Further changes are needed to the government’s Mental Capacity (Amendment) Bill to protect the human rights of vulnerable people, a group of MPs have said.
They want the definition of ‘deprivation of liberty’ to be clarified to avoid potential conflicts of interest for care home managers.
As reported last month, representative bodies expressed concerns regarding responsibilities care home managers would be under from proposals set out in the government’s bill.
The legislation, which aims to better protect vulnerable people and ease the burden on local authorities, involves streamlining Deprivation of Liberty Safeguards (DoLS) to help reassure families as well as save councils an estimated £200m a year.
The bill comes on the back of a Law Commission review that highlighted problems with DoLS and proposed they be ‘replaced as a matter of pressing urgency’.
Under proposals, for those living in care homes responsibility for undertaking or arranging the assessments required before a deprivation of liberty can be authorised would in future fall to care home managers.
A Joint Committee on Human Rights report said it shares concerns expressed by disabled people, professional bodies, service providers and lawyers that in practice care home managers will face conflicts of interest that will hinder their ability to make objective assessments. The report proposes amendments to the bill to enhance these safeguards.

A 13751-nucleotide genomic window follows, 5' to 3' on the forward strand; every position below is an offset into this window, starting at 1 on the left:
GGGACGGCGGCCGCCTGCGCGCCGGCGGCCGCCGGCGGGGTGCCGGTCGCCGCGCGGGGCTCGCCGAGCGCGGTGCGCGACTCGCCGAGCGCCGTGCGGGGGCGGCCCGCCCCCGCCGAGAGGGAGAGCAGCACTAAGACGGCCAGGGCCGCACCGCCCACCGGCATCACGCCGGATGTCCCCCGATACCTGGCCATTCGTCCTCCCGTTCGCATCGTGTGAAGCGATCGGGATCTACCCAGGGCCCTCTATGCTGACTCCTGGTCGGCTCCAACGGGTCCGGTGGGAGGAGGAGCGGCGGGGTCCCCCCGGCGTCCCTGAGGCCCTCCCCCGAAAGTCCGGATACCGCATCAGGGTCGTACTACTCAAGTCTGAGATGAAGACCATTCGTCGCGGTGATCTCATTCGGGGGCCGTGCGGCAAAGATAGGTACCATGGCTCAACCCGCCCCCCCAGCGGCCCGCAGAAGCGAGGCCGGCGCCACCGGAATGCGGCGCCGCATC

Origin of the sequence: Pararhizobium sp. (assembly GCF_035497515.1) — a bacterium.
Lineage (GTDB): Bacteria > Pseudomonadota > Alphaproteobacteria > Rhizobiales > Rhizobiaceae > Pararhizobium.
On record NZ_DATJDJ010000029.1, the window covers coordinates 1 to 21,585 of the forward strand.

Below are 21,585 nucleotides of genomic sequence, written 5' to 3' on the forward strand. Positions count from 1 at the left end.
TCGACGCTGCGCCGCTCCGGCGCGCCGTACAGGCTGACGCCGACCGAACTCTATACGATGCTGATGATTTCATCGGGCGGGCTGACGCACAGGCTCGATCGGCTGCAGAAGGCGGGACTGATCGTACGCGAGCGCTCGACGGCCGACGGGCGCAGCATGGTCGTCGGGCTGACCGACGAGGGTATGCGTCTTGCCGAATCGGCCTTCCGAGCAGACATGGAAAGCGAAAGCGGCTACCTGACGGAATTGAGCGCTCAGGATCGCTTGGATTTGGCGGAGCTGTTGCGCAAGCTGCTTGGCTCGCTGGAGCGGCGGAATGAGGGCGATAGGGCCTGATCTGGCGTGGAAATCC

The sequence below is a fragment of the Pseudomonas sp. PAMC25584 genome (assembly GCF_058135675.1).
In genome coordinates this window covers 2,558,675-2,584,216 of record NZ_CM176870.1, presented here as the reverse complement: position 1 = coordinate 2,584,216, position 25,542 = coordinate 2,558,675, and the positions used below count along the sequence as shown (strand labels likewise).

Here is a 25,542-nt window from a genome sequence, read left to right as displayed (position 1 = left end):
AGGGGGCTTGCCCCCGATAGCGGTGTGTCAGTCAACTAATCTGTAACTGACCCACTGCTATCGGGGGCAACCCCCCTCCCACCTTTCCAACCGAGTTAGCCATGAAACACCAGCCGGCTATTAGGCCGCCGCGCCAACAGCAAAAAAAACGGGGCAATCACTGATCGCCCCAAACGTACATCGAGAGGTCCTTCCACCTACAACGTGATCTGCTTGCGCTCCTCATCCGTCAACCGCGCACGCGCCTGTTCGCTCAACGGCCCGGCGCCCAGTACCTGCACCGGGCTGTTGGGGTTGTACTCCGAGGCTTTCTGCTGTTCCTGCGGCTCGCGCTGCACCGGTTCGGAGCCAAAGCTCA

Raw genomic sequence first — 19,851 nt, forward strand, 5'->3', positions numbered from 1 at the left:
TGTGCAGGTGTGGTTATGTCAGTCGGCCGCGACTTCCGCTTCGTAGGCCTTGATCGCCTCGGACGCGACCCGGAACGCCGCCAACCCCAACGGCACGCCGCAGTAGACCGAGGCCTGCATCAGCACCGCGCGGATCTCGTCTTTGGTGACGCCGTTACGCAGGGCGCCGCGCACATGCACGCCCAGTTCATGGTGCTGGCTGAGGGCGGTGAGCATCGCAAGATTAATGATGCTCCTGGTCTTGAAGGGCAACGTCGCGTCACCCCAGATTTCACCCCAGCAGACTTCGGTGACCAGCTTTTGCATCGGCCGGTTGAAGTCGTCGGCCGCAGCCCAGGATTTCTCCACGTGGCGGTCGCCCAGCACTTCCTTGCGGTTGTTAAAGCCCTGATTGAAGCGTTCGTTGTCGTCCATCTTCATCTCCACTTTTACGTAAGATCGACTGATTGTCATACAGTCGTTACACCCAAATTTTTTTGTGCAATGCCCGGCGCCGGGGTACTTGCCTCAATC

Committee chair Harriet Harman MP (pictured) said: ‘The human rights of vulnerable people who lack mental capacity must be protected with a more robust system of safeguards. We must give cared-for people, their families and professionals greater certainty by providing a clear definition: the bill must be changed if it is to do that.’
A Department of Health and Social Care spokesperson said: ‘Our Mental Capacity (Amendment) Bill will reform a broken system and reduce the number of vulnerable people waiting for access to essential protections by simplifying the process and making it less burdensome.
‘We are listening to feedback to ensure the bill delivers effective reform and will make changes to achieve this. The bill ensures authorisations in care homes are determined by responsible bodies such as local authorities or NHS organisations, who will carefully scrutinise applications made.’